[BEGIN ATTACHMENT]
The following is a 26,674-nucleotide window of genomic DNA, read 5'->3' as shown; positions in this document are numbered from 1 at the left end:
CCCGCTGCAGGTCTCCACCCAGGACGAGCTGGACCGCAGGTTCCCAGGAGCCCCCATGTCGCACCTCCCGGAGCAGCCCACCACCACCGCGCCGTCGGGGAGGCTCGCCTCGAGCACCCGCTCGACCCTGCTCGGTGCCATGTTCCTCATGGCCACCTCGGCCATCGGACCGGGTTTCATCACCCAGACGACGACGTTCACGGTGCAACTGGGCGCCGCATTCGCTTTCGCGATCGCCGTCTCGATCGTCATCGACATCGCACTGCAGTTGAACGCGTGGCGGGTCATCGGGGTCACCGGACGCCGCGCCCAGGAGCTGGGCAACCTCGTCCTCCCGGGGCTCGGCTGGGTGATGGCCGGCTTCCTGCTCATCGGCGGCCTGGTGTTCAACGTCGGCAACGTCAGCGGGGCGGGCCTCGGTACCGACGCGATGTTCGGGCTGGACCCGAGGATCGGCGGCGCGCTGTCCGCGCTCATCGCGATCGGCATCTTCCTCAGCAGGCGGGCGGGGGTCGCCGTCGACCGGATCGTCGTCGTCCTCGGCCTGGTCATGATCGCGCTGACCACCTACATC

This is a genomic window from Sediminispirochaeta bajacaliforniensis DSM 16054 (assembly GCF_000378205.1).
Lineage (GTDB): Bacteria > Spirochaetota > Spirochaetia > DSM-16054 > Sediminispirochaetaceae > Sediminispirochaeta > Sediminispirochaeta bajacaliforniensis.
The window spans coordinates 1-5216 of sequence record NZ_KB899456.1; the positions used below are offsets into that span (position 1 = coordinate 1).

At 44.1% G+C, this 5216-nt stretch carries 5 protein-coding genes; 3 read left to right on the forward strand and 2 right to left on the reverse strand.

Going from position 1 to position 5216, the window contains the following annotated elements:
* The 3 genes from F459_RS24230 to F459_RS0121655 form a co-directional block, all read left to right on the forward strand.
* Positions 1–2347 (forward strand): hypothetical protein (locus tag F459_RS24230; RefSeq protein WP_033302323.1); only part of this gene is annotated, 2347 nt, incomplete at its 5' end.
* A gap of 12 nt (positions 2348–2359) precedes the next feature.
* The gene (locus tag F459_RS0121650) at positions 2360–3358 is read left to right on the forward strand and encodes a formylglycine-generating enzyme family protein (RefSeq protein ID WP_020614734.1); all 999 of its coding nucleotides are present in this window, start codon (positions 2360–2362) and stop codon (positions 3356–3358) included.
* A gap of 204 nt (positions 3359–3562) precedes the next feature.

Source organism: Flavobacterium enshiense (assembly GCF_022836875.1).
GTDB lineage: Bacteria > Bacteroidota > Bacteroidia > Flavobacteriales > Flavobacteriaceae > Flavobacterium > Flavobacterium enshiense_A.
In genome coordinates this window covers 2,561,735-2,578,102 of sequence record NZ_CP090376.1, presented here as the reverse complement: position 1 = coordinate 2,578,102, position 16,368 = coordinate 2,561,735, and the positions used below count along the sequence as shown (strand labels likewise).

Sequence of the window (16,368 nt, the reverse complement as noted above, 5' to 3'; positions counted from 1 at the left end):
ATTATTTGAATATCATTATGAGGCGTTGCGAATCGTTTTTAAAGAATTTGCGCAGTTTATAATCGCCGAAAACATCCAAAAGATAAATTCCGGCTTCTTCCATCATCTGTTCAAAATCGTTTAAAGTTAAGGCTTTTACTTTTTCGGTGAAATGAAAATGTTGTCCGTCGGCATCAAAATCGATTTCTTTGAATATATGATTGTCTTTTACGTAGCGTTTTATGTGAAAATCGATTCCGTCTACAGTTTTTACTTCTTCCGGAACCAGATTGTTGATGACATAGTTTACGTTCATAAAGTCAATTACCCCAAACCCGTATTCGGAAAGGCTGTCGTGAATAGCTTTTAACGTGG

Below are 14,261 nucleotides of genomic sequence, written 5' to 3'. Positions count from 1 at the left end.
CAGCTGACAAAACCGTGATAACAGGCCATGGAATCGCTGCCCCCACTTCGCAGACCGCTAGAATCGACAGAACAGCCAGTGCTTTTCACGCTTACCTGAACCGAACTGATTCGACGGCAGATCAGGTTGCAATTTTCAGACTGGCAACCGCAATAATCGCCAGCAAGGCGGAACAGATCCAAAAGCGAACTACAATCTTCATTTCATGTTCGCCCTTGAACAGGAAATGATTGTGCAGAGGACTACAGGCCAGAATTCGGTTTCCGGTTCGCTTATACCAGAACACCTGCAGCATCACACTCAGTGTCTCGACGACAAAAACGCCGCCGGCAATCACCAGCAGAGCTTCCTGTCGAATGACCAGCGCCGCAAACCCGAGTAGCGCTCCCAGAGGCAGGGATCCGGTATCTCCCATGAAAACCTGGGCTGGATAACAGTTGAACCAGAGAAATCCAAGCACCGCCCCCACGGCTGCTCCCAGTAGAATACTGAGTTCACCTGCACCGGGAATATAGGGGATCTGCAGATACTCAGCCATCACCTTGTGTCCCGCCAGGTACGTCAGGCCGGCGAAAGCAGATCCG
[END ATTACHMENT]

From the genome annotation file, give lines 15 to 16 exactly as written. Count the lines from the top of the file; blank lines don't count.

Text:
In genome coordinates this window covers 2,561,735-2,578,102 of sequence record NZ_CP090376.1, presented here as the reverse complement: position 1 = coordinate 2,578,102, position 16,368 = coordinate 2,561,735, and the positions used below count along the sequence as shown (strand labels likewise).

Sequence of the window (16,368 nt, the reverse complement as noted above, 5' to 3'; positions counted from 1 at the left end):